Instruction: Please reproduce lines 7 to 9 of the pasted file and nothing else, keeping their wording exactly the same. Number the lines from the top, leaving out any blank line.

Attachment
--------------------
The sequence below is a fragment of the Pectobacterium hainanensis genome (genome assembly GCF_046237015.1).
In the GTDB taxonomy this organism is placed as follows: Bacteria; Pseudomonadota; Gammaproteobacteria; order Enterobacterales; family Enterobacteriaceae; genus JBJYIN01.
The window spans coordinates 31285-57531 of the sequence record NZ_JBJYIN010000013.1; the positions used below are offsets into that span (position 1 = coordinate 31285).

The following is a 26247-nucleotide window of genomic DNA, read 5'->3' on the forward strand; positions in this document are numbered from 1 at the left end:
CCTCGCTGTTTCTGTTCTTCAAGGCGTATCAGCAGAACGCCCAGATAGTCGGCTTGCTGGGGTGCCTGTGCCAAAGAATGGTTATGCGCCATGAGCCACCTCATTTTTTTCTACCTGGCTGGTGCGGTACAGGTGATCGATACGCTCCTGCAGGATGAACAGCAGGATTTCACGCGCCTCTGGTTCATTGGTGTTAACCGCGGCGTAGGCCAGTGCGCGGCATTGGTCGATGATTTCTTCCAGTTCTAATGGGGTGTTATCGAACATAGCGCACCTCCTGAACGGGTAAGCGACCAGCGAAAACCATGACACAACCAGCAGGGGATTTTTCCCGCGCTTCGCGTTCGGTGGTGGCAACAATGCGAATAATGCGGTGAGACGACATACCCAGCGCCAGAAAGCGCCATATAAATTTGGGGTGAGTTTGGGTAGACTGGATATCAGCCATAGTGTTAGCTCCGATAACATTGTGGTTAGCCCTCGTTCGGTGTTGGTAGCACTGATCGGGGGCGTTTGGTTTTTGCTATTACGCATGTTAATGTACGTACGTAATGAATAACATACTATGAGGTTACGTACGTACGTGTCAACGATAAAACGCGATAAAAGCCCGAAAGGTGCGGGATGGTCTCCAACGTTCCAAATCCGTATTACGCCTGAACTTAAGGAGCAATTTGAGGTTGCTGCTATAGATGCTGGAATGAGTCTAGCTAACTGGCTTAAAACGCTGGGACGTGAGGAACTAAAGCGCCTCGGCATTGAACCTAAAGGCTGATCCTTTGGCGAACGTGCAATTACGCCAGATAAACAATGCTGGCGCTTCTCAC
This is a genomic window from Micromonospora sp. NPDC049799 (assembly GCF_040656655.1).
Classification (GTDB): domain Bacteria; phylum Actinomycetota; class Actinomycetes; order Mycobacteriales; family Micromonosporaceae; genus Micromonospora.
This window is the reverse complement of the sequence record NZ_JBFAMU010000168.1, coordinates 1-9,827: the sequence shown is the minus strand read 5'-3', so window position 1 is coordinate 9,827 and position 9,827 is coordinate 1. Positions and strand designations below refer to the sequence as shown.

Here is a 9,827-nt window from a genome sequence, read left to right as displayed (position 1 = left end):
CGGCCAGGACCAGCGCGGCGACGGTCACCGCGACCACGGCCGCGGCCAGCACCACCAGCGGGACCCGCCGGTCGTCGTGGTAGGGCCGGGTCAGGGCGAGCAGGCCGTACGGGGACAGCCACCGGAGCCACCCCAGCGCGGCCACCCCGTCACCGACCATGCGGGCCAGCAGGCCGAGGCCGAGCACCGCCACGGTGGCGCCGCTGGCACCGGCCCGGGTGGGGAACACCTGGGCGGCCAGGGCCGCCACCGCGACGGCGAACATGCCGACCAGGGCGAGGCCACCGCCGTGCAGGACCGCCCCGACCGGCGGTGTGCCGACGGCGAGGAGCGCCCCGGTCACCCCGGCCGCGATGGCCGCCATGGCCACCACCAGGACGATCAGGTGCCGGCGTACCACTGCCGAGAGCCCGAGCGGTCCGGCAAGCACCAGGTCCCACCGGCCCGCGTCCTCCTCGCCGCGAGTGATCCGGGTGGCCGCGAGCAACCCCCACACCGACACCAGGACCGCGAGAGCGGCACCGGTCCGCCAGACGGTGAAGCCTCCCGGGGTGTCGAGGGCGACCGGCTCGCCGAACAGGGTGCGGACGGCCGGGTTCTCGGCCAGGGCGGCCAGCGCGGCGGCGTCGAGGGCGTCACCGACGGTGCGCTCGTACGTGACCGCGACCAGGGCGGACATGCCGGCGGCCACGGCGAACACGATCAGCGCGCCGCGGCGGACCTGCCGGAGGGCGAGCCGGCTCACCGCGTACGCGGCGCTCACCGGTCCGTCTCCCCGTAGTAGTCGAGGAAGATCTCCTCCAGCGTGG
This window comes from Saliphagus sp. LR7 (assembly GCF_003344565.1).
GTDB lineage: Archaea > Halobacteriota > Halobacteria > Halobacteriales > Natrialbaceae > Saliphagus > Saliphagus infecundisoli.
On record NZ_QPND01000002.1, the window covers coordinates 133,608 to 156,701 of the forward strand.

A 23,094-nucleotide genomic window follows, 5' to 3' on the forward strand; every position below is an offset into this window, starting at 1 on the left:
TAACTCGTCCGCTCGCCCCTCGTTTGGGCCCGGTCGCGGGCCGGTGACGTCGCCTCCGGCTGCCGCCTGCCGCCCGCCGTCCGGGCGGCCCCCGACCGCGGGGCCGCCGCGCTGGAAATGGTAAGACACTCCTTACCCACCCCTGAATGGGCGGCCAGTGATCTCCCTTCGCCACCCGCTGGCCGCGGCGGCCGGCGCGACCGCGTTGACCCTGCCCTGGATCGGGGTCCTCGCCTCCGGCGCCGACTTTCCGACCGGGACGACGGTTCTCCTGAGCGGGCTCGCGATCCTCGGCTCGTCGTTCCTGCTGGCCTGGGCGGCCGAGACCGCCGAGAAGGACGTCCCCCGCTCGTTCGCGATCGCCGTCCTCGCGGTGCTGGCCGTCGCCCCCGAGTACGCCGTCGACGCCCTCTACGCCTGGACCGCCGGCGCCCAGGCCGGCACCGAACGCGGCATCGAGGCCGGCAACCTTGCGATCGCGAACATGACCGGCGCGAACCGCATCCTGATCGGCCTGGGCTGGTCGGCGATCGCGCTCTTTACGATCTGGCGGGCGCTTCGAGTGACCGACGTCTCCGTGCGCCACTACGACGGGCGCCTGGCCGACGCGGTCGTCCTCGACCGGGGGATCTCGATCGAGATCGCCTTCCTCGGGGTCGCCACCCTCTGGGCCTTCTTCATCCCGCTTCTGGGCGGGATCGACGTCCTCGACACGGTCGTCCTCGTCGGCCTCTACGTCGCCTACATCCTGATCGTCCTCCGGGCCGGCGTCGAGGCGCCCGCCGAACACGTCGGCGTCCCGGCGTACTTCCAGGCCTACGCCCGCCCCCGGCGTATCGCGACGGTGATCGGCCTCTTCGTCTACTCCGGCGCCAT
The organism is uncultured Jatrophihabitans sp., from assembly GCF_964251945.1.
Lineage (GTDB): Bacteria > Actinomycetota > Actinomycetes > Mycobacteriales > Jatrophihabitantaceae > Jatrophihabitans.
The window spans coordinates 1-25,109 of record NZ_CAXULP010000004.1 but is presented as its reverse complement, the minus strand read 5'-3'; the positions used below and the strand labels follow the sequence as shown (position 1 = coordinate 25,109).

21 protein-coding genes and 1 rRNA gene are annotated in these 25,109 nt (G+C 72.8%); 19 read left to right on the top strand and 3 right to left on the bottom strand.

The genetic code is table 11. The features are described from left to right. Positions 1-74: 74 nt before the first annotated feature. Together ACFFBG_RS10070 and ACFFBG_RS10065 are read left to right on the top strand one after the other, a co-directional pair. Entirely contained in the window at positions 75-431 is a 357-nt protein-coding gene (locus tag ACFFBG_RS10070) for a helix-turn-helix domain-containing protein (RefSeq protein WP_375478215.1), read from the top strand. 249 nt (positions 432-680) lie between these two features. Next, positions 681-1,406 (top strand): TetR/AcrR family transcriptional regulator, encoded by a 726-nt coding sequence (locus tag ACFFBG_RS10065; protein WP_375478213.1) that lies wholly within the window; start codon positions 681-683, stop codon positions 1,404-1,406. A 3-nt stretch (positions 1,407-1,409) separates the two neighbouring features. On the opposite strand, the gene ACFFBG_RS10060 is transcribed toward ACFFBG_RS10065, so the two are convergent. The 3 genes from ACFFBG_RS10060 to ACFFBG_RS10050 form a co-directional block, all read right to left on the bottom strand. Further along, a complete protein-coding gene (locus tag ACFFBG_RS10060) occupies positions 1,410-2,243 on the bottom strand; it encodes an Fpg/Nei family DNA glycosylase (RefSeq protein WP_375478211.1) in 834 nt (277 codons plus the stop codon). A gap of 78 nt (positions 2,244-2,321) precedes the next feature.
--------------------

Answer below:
Classification (GTDB): domain Bacteria; phylum Actinomycetota; class Actinomycetes; order Mycobacteriales; family Micromonosporaceae; genus Micromonospora.
This window is the reverse complement of the sequence record NZ_JBFAMU010000168.1, coordinates 1-9,827: the sequence shown is the minus strand read 5'-3', so window position 1 is coordinate 9,827 and position 9,827 is coordinate 1. Positions and strand designations below refer to the sequence as shown.

Here is a 9,827-nt window from a genome sequence, read left to right as displayed (position 1 = left end):